Pizza has been a favorite in the U.S. since the early 1900’s with the first of its kind debuting in New York City in 1905. Popular right from the start, pizza wars started popping up all over the city, then the region then the country as Italian immigrants spread across America with their claims of making the best pizza in town.
And while bravado and traditional recipes may have fueled the pizza craze initially, creativity, with its variations on a theme, has kept it going ever since.
By the 1960’s American home chefs were experimenting with the complimentary trifecta of tomato sauce, bread and cheese in new and spectacular ways. By thinking beyond the boundaries of size, shape and similarity, pizza was elevated to a nouveau cuisine that could incorporate a host of ingredients from the humble to the exotic appealing to palates both simple and sophisticated.
One such experimenter determined to add a new twist to the traditional pizza pie was food editor, critic and chef Craig Claiborne.
In his 1963 Herb and Spice Cookbook, he capitalized on the subtle yet dynamic flavor pairings of basil, oregano and garlic and came up with a dough-less version of eggplant pizza.
Craig was no slouch in the cooking department. He knew his way around a home kitchen just as much as he did a commercial kitchen and he knew what and how people liked to eat. As the The New York Times food and restaurant critic for 29 years from 1957-1986, he pretty much pioneered food journalism in the Unites States at a time in the mid-1950’s when such editorial posts were primarily held by women for the female homemaker audience. But Craig was different, he was interested in casting wider nets, reaching more diverse audiences and bridging a relationship between restaurants, patrons and cultures.
The author of over twenty cookbooks throughout his career, Craig’s Herb and Spice Cook Book is marvelous in both content and presentation. Organized alphabetically by spice or herb name it is a great reference cookbook when you have ten pounds of basil ready to harvest in your garden or you are craving a specific spice like curry or cinnamon… or marjoram!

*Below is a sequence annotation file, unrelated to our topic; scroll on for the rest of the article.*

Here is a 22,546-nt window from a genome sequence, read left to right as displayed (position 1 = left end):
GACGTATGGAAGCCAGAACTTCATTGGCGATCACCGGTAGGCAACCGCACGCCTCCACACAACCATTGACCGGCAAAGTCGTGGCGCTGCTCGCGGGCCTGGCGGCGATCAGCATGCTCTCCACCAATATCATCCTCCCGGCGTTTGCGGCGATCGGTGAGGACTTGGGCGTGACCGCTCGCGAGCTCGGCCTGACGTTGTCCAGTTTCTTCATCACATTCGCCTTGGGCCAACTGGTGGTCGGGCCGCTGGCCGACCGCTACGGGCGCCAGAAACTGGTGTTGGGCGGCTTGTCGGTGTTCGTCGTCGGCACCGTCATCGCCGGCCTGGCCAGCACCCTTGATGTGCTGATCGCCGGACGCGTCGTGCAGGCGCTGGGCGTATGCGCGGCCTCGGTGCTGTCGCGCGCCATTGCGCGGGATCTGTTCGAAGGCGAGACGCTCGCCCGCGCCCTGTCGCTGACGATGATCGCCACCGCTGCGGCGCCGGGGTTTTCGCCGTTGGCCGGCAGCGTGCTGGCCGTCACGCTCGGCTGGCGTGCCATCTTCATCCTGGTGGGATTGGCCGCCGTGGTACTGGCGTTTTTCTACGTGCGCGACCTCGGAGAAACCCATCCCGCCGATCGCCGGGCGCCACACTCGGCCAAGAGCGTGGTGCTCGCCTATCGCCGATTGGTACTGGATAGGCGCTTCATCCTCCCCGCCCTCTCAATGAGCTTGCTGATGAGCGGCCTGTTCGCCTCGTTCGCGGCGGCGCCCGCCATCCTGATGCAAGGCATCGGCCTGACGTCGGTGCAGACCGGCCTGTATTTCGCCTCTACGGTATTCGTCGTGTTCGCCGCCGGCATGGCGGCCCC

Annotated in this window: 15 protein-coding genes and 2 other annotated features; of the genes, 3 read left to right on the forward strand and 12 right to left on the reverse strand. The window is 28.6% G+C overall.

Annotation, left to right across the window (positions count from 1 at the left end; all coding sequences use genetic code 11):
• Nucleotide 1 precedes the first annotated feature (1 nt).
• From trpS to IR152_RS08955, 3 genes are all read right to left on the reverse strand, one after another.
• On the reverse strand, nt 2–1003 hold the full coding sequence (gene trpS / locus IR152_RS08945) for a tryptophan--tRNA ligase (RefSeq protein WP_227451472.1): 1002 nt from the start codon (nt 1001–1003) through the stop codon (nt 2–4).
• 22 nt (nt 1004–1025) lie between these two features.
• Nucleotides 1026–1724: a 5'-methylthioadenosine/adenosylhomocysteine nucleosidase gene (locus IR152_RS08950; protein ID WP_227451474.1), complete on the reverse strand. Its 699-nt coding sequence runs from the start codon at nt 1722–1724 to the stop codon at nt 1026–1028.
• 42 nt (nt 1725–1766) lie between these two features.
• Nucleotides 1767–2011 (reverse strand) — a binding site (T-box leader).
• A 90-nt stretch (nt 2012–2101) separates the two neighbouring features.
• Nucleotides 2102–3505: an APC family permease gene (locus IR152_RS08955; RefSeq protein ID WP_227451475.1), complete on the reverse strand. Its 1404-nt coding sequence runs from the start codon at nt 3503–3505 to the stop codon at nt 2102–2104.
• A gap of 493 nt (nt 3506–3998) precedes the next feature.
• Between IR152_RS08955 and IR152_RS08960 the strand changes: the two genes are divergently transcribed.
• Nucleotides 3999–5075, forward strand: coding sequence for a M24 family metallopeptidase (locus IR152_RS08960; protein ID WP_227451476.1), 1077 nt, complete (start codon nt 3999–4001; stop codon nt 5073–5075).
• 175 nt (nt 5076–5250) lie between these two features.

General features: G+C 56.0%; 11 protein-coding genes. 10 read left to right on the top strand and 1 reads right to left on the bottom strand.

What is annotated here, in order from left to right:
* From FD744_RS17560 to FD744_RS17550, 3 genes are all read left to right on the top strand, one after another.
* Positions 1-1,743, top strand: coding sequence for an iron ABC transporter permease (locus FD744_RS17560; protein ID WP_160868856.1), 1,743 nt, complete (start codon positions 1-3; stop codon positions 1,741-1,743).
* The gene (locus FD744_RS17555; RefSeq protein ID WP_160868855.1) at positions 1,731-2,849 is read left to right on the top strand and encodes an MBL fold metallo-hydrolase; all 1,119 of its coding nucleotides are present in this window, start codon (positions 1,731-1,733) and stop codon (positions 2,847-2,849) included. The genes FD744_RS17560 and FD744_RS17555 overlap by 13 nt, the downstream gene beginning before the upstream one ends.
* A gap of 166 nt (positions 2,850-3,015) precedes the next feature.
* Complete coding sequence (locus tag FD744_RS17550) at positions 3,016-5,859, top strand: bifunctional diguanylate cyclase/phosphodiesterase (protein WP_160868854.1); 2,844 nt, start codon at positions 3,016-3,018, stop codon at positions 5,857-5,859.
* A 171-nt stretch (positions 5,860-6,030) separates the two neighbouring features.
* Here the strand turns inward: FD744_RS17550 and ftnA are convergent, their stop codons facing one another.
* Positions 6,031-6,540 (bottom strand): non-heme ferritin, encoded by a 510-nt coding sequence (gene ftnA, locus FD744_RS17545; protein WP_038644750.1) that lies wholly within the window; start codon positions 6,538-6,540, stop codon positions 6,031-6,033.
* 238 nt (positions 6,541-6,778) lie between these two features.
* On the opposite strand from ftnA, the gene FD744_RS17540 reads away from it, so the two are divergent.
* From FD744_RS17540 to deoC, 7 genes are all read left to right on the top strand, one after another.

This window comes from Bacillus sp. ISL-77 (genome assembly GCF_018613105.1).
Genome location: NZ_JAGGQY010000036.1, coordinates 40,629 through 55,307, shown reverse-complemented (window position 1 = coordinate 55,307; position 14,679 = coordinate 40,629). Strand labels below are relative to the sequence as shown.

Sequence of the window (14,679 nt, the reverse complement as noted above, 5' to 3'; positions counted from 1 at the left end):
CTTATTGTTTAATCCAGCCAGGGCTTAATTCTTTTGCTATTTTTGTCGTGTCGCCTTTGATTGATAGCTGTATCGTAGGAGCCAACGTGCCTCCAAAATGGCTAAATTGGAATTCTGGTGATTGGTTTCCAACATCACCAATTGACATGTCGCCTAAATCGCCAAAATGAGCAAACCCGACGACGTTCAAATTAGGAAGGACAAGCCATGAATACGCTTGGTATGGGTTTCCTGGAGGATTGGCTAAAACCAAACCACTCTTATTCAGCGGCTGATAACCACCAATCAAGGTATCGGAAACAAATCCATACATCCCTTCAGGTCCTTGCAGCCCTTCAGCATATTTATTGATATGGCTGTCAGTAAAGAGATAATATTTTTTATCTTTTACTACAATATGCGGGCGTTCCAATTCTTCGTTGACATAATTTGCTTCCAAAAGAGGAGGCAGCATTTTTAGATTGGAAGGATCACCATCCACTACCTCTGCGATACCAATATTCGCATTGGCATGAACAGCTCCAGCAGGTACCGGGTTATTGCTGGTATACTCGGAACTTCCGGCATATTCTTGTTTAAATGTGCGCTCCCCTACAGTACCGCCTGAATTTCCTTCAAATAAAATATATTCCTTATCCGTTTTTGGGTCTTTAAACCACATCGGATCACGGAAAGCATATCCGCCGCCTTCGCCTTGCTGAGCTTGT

The eggplant pizza recipe fell under the oregano section which included recipes for Eggplant Antipasto, Chicken Napolitana, Herb-Broiled Swordfish and Creole Cabbage among four others. Excited by the possibility of giving her indoor oregano plant a hair-cut, Ms. Jeannie was happy to try this new version of pizza which turned out to be really delicious.
It is a fun recipe for a few different reasons: 1} you make a quick version of homemade tomato sauce that takes little time and tastes great; 2} the “pizzas” can range in a variety of customizable sizes depending on the girth of your eggplant… if you have a skinnier eggplant you could serve those as appetizers or hors d’ouevres for a party (maybe this weekend’s Super Bowl?!) or if you have a more rubenesque eggplant that would be a perfect size for dinner entrees; and 3} the breadcrumbs add a fabulous bit of crunch to the whole package just like a traditional pizza dough would.